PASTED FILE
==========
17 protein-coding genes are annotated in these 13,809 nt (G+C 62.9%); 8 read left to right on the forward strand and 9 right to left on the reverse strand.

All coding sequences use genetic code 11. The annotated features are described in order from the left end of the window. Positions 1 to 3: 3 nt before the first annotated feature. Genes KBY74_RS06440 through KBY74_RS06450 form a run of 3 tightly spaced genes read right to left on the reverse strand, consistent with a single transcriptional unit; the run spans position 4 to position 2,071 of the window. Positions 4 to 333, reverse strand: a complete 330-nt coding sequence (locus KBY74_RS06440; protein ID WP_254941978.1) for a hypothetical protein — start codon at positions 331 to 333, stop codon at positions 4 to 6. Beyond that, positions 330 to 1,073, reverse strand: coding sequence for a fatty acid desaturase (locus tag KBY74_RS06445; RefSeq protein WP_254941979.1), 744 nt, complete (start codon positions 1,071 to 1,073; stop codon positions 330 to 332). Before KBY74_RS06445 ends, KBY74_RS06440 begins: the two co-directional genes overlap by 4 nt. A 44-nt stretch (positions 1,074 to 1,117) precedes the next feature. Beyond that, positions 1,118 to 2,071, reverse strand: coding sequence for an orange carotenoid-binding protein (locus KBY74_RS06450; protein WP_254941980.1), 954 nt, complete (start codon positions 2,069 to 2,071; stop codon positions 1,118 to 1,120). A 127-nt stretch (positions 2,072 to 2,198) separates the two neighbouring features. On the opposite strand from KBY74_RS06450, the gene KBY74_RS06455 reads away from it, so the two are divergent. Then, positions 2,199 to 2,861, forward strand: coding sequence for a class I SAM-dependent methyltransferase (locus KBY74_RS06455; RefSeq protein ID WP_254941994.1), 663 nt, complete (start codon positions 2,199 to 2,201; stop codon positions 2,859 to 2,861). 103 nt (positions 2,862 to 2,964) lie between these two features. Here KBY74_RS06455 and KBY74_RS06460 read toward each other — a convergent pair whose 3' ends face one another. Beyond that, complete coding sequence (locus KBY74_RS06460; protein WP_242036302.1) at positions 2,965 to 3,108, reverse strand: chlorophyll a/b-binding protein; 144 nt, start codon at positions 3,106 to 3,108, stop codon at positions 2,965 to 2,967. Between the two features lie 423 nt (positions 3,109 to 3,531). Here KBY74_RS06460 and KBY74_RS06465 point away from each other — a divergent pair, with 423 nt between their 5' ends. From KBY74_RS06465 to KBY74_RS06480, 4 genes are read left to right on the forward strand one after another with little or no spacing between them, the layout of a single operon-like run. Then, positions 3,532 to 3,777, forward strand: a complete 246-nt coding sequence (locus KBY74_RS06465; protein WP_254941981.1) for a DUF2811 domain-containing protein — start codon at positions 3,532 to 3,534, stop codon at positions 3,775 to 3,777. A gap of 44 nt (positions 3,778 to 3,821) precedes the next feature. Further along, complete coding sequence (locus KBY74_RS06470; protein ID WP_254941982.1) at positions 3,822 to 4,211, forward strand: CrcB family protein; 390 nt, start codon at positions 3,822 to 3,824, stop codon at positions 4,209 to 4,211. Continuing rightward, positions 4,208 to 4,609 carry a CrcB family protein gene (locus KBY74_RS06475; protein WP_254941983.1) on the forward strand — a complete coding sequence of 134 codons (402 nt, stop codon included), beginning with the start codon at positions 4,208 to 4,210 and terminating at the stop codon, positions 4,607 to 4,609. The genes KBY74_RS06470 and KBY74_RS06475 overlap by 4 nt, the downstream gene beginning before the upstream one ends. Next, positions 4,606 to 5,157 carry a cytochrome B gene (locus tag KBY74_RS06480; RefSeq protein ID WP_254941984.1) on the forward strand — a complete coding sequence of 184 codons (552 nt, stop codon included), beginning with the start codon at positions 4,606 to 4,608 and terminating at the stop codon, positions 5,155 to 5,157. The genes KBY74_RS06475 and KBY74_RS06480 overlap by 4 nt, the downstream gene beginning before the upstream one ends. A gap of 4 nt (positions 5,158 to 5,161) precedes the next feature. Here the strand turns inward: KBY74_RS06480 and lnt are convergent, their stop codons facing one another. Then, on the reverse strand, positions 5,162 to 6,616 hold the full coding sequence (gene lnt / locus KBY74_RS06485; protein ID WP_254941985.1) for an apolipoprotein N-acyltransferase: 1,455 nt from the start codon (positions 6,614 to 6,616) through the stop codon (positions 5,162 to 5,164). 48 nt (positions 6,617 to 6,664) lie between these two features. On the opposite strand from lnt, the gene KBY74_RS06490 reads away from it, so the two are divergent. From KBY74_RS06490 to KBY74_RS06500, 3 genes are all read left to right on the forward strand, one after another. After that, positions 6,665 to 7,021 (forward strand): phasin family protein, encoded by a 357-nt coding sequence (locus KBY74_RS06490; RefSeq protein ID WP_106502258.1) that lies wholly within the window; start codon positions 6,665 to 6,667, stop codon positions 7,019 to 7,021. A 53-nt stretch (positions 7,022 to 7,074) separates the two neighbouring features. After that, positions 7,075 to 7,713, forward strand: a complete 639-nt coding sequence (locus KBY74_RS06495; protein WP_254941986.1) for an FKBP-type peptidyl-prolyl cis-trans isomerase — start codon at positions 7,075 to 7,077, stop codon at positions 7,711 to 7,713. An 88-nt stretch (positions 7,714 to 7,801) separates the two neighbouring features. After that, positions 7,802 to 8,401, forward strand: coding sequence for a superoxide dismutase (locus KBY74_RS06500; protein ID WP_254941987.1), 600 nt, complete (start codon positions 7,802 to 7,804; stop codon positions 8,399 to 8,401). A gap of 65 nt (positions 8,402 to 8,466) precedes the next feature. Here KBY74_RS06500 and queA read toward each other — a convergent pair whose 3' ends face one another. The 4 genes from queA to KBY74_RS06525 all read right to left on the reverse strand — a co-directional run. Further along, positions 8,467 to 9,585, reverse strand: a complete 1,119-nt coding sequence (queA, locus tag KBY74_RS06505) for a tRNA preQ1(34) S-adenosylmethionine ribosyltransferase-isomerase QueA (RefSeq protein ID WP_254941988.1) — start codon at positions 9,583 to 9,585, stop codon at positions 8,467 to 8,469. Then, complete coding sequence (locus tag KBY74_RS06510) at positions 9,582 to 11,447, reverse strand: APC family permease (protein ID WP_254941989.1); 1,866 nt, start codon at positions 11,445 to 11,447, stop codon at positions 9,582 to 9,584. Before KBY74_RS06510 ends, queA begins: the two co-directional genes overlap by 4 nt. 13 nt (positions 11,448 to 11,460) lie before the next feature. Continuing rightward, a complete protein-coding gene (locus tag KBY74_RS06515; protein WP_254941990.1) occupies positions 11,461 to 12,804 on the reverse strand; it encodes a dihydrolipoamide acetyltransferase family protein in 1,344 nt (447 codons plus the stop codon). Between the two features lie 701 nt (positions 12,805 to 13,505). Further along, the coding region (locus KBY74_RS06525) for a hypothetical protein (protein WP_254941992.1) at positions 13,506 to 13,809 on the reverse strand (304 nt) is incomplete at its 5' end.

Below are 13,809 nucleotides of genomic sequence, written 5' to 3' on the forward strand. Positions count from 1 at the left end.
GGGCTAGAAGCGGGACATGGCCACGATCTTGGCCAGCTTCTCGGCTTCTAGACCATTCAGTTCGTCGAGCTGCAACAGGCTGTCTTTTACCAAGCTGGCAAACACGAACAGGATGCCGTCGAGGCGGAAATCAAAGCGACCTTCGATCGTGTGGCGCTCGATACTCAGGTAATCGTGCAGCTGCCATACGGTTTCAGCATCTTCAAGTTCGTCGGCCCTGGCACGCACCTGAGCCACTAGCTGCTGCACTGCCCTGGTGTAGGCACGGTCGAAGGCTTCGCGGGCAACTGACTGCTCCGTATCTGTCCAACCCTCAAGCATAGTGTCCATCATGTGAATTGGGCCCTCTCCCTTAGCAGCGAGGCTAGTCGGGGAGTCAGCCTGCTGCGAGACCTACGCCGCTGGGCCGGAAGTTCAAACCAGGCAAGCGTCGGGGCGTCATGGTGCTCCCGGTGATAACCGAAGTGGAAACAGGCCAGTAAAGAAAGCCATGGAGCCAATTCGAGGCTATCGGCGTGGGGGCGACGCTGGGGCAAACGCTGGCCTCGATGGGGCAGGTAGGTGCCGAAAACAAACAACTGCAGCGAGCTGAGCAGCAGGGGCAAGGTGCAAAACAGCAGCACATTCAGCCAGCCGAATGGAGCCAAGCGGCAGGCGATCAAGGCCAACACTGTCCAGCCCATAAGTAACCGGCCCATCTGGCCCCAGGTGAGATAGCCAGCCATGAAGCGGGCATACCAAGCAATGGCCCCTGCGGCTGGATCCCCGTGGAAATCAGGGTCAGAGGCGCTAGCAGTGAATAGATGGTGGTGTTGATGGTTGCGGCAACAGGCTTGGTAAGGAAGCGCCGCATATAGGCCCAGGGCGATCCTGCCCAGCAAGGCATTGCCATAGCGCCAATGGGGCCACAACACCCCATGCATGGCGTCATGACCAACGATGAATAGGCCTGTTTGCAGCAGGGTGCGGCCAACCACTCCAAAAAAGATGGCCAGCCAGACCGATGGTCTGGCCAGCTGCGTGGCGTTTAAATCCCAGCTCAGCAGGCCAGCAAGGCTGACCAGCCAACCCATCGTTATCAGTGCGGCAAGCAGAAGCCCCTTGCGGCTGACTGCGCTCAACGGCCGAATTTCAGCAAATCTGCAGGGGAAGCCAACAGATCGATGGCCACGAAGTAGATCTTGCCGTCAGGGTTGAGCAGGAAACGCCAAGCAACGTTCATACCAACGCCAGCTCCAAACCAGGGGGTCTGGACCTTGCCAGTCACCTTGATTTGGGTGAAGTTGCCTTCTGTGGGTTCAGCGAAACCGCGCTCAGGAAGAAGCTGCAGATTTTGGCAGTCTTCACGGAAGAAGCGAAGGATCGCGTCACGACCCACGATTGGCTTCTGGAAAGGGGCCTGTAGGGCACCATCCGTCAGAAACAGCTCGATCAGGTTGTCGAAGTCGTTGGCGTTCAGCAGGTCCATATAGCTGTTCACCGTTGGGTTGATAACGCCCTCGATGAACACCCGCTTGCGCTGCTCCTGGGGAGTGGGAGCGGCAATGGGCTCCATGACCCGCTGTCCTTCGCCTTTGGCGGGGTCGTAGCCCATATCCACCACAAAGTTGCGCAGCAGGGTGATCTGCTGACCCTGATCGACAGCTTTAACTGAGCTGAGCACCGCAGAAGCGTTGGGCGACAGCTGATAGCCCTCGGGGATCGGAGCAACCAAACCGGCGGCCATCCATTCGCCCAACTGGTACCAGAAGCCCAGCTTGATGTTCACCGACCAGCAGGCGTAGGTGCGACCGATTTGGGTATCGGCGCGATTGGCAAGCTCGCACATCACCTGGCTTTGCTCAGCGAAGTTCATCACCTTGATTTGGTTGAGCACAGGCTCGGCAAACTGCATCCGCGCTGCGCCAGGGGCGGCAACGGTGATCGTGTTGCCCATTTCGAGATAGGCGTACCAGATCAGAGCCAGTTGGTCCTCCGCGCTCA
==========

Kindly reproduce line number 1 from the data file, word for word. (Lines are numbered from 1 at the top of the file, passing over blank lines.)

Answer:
17 protein-coding genes are annotated in these 13,809 nt (G+C 62.9%); 8 read left to right on the forward strand and 9 right to left on the reverse strand.